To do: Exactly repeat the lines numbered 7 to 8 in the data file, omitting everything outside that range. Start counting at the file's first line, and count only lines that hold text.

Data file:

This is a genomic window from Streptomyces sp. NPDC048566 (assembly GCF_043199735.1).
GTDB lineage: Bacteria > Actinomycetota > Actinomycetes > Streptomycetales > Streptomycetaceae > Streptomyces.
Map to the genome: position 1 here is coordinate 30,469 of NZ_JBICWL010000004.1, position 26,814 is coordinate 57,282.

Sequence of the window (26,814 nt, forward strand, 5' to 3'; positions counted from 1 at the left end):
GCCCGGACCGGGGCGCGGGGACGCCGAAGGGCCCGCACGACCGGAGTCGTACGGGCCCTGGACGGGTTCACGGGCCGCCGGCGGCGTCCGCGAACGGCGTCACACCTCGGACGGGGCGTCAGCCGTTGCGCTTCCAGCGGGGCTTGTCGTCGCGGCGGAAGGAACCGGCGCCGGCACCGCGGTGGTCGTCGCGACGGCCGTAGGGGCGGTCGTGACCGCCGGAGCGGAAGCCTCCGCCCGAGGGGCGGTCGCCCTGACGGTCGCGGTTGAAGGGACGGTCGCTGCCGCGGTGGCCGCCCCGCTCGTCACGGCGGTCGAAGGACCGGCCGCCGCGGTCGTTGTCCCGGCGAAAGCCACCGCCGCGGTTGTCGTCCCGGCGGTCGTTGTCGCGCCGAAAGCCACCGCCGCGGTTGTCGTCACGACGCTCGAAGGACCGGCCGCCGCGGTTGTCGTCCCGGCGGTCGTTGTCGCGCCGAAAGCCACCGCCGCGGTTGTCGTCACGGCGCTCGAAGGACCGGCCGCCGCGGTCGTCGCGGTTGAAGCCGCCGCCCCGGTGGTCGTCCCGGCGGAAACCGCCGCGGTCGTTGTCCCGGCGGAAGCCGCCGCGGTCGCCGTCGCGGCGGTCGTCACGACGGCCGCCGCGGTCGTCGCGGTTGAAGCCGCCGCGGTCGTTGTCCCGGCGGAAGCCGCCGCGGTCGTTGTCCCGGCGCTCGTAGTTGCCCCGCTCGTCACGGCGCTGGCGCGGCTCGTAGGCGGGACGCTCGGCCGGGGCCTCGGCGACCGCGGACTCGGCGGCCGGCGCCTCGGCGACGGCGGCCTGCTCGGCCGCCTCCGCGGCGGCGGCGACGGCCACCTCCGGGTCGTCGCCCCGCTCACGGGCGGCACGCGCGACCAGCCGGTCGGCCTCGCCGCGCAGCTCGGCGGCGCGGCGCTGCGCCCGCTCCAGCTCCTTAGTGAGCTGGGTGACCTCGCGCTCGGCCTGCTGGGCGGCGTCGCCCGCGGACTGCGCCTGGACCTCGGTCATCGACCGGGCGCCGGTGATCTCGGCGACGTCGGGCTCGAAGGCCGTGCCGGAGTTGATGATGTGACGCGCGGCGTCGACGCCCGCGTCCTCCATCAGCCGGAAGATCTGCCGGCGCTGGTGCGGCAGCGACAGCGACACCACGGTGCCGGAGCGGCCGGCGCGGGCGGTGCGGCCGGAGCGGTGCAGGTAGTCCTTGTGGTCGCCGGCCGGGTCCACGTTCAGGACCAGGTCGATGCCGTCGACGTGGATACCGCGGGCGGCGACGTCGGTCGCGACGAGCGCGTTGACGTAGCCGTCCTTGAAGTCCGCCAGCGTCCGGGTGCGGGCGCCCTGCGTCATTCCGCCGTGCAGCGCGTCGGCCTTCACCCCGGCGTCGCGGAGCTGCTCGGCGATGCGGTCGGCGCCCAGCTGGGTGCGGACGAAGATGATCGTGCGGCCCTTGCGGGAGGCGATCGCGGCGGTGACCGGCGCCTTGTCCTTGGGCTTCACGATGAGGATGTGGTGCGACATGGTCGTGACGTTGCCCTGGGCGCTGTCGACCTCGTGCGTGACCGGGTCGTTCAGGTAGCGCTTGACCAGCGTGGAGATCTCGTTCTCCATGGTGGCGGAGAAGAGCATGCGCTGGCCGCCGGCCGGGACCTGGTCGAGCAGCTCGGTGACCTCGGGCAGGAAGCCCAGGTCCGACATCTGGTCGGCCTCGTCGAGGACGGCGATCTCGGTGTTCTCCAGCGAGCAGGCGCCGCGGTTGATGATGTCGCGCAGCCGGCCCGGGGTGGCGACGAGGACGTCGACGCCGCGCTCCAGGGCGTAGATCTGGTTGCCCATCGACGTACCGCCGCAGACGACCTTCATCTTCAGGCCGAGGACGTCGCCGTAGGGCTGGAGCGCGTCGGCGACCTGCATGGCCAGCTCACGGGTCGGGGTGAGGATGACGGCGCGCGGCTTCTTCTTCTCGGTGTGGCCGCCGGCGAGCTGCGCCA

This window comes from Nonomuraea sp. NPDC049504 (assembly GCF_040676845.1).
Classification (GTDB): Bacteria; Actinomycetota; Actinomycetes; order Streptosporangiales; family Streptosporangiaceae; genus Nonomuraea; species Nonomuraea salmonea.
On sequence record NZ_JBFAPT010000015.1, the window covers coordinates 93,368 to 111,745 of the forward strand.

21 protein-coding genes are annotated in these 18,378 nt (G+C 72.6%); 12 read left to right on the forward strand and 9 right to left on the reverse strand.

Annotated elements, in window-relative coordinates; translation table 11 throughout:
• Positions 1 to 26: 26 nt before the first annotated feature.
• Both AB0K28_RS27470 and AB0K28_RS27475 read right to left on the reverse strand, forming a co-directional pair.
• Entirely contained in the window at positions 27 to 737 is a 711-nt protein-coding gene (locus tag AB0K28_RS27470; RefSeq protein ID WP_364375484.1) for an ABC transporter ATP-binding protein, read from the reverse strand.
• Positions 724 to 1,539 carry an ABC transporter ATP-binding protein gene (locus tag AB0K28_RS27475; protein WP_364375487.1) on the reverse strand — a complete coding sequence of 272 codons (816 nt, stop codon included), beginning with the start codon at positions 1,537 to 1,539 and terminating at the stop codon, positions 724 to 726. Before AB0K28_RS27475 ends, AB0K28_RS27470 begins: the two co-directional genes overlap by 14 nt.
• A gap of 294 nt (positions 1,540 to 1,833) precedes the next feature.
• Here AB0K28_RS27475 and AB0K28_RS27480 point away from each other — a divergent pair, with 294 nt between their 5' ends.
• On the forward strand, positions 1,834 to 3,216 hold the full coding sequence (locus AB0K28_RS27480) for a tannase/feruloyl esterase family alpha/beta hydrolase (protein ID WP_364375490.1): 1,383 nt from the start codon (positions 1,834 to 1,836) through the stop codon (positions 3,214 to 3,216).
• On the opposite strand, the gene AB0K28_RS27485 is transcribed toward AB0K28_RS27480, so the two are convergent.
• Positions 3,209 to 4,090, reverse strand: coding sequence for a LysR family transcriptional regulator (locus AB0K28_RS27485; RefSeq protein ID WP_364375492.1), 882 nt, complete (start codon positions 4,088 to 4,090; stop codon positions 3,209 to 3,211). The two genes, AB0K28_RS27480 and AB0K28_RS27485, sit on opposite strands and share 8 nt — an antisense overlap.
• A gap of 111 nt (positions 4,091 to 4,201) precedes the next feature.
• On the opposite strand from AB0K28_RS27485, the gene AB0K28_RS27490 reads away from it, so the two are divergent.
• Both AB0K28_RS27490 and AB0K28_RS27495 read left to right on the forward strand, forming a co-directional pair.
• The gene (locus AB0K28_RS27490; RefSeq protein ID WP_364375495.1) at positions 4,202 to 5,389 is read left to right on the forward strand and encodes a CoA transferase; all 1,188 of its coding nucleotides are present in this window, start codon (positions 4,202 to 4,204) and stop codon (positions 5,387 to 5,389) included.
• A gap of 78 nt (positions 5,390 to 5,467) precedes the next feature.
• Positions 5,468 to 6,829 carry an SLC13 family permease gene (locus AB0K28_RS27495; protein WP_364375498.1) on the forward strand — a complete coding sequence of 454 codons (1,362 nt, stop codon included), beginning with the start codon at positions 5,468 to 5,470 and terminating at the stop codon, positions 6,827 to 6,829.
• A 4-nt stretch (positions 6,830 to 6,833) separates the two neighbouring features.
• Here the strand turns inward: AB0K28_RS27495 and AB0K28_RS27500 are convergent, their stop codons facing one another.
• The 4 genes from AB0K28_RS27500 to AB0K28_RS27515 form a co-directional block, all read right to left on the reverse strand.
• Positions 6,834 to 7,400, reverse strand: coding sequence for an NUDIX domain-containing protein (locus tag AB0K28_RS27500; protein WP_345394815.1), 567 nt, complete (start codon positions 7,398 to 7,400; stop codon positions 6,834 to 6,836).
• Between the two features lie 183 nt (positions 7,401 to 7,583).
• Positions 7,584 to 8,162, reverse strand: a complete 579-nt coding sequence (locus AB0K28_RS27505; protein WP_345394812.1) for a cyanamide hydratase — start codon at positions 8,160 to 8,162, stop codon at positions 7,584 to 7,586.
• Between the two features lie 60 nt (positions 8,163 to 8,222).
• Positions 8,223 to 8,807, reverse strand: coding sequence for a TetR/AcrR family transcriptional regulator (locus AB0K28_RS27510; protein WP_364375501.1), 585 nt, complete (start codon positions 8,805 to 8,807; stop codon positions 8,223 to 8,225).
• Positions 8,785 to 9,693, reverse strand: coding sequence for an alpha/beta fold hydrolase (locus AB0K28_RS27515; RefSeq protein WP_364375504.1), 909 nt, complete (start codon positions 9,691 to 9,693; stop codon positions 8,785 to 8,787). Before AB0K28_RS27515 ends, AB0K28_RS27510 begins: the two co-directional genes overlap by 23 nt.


Classification (GTDB): Bacteria; Actinomycetota; Actinomycetes; order Streptosporangiales; family Streptosporangiaceae; genus Nonomuraea; species Nonomuraea salmonea.
On sequence record NZ_JBFAPT010000015.1, the window covers coordinates 93,368 to 111,745 of the forward strand.